CBC is welcoming a new quirky comedy to its roster this summer called Crawford, which comes from the creator of Trailer Park Boys, Mike Clattenburg and collaborator Mike O’Neill. Crawford will make its debut across our screens June 14th 9/930NT and features a killer cast from Jill Hennessey and John Carroll Lynch to Alice Moran.

Crawford is described as being about “the world’s most high-functioning dysfunctional family as raccoons invade their home and help breathe life and new meaning into the odd behaviours of the family.” The show encourages and embraces the weird we all try to suppress sometimes and will be a fun addition to anyone’s summer TV lineup. We chatted with one of the lead’s in the show, Alice Moran, who portrays the character Wendy. Moran possesses a raw talent that translates deliciously through rebellious, outcast Wendy.  During our conversation, Moran was candid, opening up about everything from the show, to how to make it as an actress in Canada and her thoughts on the Me Too movement.

In a sentence or two how would you describe Crawford?

Crawford is about like the worlds most living family going through some very peculiar situations. And they range in the every day peculiar like a boyfriend cheating on a girlfriend to these much stranger things. Like a son who’s not sure if he’s losing his mind or if he’s able to communicate with raccoons. So it’s pretty different and I’m kind of all about it.

What’s different about this show compared to others on TV right now?

Well I think we are in a really cool current TV world. Everything that’s ever been made is so accessible on the internet so we have to make content that’s new and different and I think Mike Clattenburg has made an amazing job of making something interesting and weird. Something that only he could make. 

What do you have in common with your character, Wendy, on the show?

My character is so perpetually angry so I hope that we don’t have that in common. (laughs) I think what we might have in common is that we love our families more than anything. Possibly to the detriment of ourselves sometimes. Where we’re just blinded by love and will do stupid things for it.

I have to ask, what’s it like working with raccoons?

Oh, I very, very rarely worked with any of the real raccoons. But I was always trying to go over and they were all so sweet and kind. And the little baby ones like break your heart because they are so cute. So adorable.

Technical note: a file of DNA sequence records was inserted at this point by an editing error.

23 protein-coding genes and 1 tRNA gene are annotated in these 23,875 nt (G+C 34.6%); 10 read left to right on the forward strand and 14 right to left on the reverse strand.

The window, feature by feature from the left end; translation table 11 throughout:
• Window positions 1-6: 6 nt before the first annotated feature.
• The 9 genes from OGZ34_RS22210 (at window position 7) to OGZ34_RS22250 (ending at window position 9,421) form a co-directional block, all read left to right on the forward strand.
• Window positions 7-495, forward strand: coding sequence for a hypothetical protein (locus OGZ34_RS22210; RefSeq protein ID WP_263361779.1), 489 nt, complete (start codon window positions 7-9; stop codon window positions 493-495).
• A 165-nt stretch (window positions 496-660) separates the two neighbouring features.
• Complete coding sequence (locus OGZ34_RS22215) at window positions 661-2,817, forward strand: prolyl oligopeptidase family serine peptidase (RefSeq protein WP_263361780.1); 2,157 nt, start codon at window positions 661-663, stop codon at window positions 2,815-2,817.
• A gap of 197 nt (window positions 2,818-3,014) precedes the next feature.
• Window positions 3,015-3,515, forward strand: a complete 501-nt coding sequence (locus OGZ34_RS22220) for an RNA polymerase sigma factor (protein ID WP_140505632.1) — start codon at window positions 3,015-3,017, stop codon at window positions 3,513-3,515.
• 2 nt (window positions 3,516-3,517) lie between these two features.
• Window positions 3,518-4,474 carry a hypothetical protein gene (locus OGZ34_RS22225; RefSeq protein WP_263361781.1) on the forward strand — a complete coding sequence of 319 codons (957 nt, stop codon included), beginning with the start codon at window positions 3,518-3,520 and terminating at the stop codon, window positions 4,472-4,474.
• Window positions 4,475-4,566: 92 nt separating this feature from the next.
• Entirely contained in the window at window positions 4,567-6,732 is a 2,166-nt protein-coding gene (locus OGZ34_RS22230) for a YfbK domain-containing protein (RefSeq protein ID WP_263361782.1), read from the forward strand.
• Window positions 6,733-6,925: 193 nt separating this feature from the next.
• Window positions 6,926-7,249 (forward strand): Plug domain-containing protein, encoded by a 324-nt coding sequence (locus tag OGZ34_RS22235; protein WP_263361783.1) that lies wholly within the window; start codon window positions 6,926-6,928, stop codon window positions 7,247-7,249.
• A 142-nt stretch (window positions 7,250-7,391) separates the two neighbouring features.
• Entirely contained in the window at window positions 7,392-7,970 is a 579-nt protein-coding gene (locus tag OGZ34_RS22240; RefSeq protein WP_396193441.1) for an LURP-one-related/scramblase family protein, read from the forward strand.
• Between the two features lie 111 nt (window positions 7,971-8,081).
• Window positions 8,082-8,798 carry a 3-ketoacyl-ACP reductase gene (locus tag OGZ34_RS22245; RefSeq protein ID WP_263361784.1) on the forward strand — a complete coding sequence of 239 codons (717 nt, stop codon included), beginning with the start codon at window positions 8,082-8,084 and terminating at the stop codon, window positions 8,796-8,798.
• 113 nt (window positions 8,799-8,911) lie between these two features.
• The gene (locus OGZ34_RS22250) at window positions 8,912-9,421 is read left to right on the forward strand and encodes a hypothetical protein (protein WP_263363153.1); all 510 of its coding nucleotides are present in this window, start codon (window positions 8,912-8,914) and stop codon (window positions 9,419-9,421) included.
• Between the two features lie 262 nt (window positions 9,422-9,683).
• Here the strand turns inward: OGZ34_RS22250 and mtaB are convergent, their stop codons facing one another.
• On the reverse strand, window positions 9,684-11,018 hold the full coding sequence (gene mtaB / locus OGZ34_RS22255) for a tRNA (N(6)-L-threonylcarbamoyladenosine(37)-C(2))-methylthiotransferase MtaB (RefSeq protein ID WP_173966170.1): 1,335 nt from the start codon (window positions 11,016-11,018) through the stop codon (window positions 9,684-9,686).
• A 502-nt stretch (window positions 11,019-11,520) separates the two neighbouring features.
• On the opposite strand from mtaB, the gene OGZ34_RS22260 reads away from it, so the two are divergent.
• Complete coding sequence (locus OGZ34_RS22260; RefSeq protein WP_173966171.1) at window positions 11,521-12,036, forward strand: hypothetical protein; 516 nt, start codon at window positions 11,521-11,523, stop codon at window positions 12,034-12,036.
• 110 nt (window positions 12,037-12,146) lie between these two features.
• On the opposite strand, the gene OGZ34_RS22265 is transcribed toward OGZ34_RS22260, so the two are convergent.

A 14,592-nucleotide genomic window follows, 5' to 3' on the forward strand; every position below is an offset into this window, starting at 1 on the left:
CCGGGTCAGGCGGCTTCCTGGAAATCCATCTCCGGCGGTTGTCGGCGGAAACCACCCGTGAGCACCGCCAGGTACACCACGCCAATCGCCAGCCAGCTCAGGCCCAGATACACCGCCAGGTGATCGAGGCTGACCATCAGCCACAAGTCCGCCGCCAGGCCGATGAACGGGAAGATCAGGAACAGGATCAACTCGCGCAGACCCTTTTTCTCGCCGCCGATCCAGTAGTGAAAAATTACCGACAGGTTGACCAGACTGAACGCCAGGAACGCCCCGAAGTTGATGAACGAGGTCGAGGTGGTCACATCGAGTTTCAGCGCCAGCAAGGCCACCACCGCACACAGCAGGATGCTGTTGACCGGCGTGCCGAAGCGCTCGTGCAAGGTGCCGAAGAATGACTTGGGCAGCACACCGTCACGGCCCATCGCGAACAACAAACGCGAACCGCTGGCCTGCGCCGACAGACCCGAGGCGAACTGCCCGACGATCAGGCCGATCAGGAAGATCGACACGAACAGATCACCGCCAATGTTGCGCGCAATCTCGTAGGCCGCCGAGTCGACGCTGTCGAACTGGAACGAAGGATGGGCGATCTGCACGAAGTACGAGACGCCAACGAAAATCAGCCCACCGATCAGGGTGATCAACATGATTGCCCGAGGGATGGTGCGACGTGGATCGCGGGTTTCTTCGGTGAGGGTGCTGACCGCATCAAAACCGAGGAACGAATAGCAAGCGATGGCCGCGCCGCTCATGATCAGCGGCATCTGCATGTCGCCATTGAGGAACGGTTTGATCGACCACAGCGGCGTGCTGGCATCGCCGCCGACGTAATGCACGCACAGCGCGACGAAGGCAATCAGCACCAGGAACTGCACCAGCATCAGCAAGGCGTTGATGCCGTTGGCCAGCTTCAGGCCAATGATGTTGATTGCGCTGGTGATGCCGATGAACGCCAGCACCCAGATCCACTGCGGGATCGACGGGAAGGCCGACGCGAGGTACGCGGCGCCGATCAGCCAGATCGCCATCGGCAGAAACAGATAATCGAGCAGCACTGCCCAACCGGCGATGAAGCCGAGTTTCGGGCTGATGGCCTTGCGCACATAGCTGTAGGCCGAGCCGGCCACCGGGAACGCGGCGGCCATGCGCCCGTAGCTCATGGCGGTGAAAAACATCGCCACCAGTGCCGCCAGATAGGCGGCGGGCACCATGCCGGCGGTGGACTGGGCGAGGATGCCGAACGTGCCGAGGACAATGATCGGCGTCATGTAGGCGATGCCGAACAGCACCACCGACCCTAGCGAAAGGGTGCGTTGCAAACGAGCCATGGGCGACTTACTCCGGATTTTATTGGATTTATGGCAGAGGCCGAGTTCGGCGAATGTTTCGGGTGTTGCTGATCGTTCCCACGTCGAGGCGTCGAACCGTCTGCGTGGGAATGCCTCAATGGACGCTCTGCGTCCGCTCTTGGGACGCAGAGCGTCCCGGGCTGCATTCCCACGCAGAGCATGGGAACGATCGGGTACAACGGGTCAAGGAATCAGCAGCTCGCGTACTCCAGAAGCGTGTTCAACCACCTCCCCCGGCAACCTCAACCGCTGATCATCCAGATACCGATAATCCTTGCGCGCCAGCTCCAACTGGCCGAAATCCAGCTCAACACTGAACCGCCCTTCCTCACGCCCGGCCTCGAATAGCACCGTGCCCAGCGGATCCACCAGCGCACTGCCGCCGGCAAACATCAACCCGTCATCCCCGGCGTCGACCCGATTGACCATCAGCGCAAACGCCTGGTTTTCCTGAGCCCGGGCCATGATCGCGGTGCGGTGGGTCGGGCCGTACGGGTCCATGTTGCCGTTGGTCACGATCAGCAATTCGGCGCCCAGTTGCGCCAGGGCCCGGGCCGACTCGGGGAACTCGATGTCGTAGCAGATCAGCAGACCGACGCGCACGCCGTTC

What are some of the struggles that you have faced in becoming an actress?

Oh gosh, I was definitely a late bloomer. Both look wise but also just a painfully shy kid. But I chose a career where you have to not be shy ever. So that was quite something to get over. Just figuring out how to get over being the most awkward human that’s ever lived.  It’s a lot. But I’m mostly over it.

What advice would you give to aspiring actors in Canada?

I think right now the most important thing is to know how to create content for yourself. I think if you sit around waiting for someone to write a part for you. You’re probably going to wait forever so you should know what you want to be and then work on creating that stuff yourself. Because I feel the more I create myself, the more people see what I want to do. The more I end up getting the parts that I want to.

With the #MeToo movement now, a lot of Hollywood actresses have come forward with their own accounts of experiencing assault- do you think this is as prevalent in the Canadian film and TV Industry?

One hundred percent. I don’t even think that this is just a Hollywood problem or an entertainment industry problem. I think this is just something that’s been happening for a very long time and lots of occupations being affected. And we’re now just able to find voices to talk about it. Now that social media has empowered so many people to speak up.

I know you’ve talked about your experience with assault in the past- What message do you have for women and girls who have been victims of assault themselves?

I think the ultimate advice that I could possibly give is that your experience is not the same as anyone else’s. Your path to healing is not the same as everyone else. I really wish we as a society could destigmatize people going to therapy and counselling because I think these situations are very hard to shoulder by yourself. Having professional help and being able to talk through it is something that I think would help so, so many people and not just people who have gone through this experiences. But I feel like if everyone was in therapy the world would be a way more chill place 

Why do you think fans are going to love Crawford?

I think people are going to love Crawford because it’s not like anything else on television. Truly it’s like being in Mike Clattenburg and Mike O’Neill’s brains. Or like being in one of their stories that they would tell each other. It’s different and weird and I as an actor never knew where the scripts were going, which is impressive to me because I also write so if I don’t know where something is going then you’ve done a really good job of creating something that’s not just hitting the same archetypal storylines over and over again.

*Crawford premieres on CBC June 14th, 9/930NT. Check out Alice Moran on Twitter and Instagram